He wants me to tell you that he isn’t perfect. He does. I’m not just saying that because I can and it’s my blog.
Maybe he isn’t perfect, but he’s the guy who gets up to answer a nightmare-cry from our three-year-old at midnight. He checks on her when I don’t ask. He walks from her room to the one next door to cover up our older daughter, kiss her cheek and pull up her quilt over her shoulders.
He might have ADD, but he remembers to bring back coffee for me when he visits Starbucks without me on Sunday mornings. He knows what I get and sweeps in the door with a skinny vanilla latte in one hand and his keys and wallet in the other. He puts them all down on the counter and tells me good-morning in the middle of me making a weekend breakfast for the girls. He’s left us to sleep in a little. But now we’re up, pajamas still warm from bed, and he hugs the three of us in one motion.
Sometimes I tell him he can forgive me for the hugest of transgressions but not the tiniest. I’m really sorry I leave the AC on when I leave the house. And I’m sorry I forgot to close the upstairs window in the 100 degree heat. I know it faces the hot side of the house (actually every side is the hot side right now).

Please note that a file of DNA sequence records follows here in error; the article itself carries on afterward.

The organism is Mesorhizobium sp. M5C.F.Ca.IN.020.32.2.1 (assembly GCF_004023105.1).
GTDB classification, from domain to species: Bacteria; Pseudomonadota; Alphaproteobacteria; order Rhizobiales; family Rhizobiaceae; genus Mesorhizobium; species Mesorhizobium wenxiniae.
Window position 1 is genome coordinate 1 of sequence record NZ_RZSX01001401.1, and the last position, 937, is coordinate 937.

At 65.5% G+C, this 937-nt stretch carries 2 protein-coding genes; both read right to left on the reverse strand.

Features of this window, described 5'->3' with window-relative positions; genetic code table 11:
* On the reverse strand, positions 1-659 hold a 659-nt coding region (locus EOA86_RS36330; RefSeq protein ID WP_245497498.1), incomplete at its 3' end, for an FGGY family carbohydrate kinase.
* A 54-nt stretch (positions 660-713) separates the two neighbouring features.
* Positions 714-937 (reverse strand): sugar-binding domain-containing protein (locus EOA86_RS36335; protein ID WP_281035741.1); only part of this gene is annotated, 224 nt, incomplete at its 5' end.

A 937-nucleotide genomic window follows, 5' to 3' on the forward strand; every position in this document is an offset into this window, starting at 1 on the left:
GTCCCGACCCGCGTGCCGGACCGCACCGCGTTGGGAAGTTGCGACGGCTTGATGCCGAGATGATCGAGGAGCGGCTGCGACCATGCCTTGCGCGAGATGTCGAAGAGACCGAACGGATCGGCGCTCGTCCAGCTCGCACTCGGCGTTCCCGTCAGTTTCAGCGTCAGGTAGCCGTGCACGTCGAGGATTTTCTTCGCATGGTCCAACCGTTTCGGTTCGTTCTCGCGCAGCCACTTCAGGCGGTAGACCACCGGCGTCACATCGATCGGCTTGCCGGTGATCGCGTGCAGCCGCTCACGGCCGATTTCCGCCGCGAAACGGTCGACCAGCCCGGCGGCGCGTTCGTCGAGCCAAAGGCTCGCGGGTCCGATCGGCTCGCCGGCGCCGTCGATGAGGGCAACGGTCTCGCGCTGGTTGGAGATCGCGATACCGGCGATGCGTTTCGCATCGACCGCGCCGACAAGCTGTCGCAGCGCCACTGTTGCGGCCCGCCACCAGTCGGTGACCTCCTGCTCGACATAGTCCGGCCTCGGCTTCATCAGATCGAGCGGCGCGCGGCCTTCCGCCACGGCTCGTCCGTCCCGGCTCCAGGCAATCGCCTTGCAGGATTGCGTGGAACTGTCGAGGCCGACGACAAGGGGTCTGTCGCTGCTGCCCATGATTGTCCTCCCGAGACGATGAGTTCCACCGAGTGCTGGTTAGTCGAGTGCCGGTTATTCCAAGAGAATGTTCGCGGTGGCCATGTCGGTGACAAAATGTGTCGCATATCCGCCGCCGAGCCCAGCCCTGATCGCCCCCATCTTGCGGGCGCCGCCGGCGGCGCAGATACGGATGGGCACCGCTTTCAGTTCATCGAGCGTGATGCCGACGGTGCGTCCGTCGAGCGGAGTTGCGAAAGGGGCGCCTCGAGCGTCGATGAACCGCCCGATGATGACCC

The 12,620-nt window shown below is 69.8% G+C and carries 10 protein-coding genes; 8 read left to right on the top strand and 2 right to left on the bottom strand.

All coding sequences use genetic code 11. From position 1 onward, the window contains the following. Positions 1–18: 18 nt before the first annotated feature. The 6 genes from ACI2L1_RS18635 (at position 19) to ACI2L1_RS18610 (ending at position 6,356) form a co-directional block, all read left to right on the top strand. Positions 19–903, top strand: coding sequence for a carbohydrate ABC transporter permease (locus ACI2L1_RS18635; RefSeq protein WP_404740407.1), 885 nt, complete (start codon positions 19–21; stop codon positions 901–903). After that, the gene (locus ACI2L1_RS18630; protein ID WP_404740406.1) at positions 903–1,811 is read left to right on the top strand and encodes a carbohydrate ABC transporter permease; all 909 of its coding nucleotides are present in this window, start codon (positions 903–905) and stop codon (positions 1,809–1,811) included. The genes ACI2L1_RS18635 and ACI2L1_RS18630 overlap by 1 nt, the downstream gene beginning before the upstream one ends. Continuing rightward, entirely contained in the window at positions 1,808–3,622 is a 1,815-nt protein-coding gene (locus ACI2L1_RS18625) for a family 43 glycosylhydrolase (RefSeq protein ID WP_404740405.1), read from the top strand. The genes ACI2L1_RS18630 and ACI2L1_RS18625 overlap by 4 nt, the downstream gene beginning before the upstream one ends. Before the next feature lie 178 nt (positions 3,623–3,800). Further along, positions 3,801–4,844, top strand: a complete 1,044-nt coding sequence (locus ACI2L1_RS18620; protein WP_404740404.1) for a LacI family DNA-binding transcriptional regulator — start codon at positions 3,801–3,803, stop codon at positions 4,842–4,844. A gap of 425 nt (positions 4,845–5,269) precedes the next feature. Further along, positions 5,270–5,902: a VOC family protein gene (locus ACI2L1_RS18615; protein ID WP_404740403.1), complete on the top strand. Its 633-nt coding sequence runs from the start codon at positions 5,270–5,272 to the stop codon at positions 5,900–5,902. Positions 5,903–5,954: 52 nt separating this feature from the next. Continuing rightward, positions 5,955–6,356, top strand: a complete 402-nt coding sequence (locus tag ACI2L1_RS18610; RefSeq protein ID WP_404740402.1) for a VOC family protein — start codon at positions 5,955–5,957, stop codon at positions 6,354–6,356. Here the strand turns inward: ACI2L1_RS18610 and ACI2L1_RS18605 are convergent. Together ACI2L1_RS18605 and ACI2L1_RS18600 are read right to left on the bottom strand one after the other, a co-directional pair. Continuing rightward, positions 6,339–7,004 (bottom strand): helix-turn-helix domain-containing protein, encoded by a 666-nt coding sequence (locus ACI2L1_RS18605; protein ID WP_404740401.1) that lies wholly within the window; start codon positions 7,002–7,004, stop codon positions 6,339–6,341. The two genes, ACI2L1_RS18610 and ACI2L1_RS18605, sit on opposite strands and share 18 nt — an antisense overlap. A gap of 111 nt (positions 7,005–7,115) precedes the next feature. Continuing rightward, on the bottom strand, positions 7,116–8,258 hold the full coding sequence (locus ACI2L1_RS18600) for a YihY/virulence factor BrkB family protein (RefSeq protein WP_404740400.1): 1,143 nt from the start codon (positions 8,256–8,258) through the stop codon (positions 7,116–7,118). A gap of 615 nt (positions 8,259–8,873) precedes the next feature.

He really isn’t perfect, but he’s walked with me in the big things:
The lawsuit that almost destroyed us but didn’t.
The births of babies, the nights with newborns who wake the neighbors, the afternoons spent waiting for naptime to come.
The death of one marriage and the rebirth of the same marriage with new energy, new love and new eyes.
And he works a lot. Not because he wants to but because he has to. The difference between him and some men is that he actually wants to come home at the end of the day. I don’t take that for granted. I am blessed because, even when he does come home and explodes his gear and papers all over my clean table, he is home. And he loves being here. Even in the chaos and the kids with grimy hands and faces, with unfolded laundry and an occasional three-year-old tantrum during dinner. He still wants to be here.
He isn’t perfect. Not at all.
Even then he wasn’t.
[But then neither was I. I never have been.]
But he loves us. And he belongs to us.
He’s as perfect as he needs to be.